Boys State historian Cy Molitor recorded the first six decades of history, compiling information and snapping photos for the large Boys State book. The next edition will likely include 10 years of history at a time.
"Boys State is one of the best organized events I've ever been part of," Molitor said.
Molitor is especially proud of the Boys Staters' accomplishments, noting that Minnesota has some really great kids. Each year, a young man is voted Outstanding Boys Stater in Minnesota and gets a $1,000 scholarship from Samsung. The winner then competes against the 48 others who won in their respective states.
"In four of the last six years, a Minnesota Boys Stater has won the national outstanding award," Molitor said. "It's a $20,000 (Samsung) scholarship prize."
Throughout the week-long program, the participants have the opportunity to gain valuable tools for their future.
"The first thing they learn is a networking process," Bredeck said. "They develop a camaraderie. I have heard many stories about kids going off to college and one day, they wear their Boys State shirt and start developing friendships because of that."
Gradually, the boys become immersed in the political process. Under guidance from counselors, they organize and participate in the various levels and branches of government, often working their way up the political ladder. They learn about parliamentary procedure and how to create and move bills through legislation.
"They learn about the legislative process, how the local, county and state government work," Bredeck said. "They learn about the two-party system, the convention system and the judicial, legislative and executive branches of government. They get all of that."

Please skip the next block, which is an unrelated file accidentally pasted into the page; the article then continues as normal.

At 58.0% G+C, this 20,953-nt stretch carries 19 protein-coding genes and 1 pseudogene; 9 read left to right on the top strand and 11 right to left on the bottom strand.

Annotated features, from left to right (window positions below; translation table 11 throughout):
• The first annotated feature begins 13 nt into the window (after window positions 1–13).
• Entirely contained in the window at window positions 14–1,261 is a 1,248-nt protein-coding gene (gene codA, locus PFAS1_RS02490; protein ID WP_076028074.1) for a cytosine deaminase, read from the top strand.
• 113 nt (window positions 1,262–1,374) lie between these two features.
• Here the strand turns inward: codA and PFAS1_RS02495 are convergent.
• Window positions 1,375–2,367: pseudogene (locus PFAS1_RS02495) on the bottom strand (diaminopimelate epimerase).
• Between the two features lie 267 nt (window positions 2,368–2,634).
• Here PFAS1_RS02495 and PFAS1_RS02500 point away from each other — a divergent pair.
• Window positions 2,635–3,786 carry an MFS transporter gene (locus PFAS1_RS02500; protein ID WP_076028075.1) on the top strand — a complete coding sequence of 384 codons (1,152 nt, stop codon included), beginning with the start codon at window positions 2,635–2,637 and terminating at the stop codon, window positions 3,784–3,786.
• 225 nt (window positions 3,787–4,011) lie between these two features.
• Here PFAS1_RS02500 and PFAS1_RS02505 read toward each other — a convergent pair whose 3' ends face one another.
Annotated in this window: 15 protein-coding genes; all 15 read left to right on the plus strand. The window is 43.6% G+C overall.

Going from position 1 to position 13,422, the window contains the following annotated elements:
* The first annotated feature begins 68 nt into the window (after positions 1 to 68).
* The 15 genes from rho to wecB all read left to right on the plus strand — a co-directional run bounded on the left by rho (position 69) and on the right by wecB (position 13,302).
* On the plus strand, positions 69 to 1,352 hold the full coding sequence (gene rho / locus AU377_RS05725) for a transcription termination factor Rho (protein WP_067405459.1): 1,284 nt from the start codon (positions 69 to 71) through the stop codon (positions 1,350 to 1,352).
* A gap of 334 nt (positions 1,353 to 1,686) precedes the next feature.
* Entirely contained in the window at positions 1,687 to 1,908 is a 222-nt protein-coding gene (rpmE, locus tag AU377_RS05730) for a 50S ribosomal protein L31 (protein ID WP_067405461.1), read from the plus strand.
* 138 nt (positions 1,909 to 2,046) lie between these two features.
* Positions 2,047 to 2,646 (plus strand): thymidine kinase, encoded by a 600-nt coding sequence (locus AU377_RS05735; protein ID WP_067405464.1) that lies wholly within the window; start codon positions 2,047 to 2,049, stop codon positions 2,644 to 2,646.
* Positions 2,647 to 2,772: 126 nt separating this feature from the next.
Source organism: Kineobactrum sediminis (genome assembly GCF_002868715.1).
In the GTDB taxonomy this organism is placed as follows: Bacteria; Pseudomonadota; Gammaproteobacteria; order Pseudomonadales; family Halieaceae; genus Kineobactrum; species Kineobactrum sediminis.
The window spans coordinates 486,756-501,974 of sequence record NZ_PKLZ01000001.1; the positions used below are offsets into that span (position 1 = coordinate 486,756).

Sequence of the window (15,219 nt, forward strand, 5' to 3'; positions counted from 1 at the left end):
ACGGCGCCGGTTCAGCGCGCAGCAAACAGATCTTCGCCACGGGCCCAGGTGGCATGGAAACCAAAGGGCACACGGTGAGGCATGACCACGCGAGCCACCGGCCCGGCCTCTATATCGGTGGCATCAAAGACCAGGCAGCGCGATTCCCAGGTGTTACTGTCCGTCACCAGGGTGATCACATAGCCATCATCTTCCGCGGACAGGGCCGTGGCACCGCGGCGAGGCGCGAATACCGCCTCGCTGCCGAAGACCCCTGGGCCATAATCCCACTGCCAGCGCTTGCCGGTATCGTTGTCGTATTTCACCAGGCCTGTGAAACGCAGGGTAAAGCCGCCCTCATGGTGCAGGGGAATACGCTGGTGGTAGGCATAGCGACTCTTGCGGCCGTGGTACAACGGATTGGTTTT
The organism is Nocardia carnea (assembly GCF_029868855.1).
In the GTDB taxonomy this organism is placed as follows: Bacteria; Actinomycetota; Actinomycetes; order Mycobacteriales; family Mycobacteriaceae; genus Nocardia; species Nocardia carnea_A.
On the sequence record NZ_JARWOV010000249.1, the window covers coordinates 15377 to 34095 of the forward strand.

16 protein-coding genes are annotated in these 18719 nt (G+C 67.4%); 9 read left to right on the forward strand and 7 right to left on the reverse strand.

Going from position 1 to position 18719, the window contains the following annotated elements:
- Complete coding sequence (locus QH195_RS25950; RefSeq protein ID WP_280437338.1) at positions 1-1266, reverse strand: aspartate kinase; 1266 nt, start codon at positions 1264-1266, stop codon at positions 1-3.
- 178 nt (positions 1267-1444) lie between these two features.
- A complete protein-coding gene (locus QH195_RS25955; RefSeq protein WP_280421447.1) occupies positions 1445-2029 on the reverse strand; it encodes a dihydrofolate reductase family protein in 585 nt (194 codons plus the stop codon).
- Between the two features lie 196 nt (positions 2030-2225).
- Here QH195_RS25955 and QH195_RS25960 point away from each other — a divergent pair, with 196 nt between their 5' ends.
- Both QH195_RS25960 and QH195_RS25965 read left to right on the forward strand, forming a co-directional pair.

In addition to being exposed to a variety of speakers, such as Minnesota Supreme Court Justice Paul Anderson, Bredeck noted that the participants get a pre-college experience.
"They're sitting in classrooms and lecture halls listening to speakers speak, taking a test and then, of course, they're also interacting with their peers," he said.
A flag retirement ceremony, conducted by Anoka Voiture 390, teaches the boys staters about flag etiquette, respect and honor. They often begin seeing the bigger picture and realize how they are connected to a much-larger world.
"They get dialogue amongst each other on the topics of the day," Bredeck said. "They have a heightened awareness of what the current events are, like the flag etiquette, and they learn about important fundamental rocks. They understand the dynamics that are beyond the political process."
Boys Staters also get to have fun, including daily sports and other activities. Tracy Area graduate Mason VanEssen attended Boys State last year and said that the experience was unlike anything else.
"It's nice to be around a crowd that is such a driven and experienced bunch, through school and the activities they're in," he said. "Just the knowledge I've picked up from them is really wonderful. I'm taking away a new confidence in leadership and will continue leading at my school and in everything I do."
Marshall High School graduate Stephen Womack also attended last year. Though he came into Boys State thinking it would be all about government, he soon realized it was much more than that.
"You meet some incredible people here," Womack said. "Everybody is just great. Coming into it, I didn't think so much about the people and thought more about what we'd be doing. But the people are what make the whole experience."
Womack said he learned a lot, especially about parliamentary procedure and the election process, but he left Boys State other priceless knowledge, too.
"Just knowing you have to be informed about your government regardless of how you're involved with it is definitely the most important thing you need to take away with you," he said. "A lot of us probably won't be running for an office in the future but just to know what does go on when you vote is great."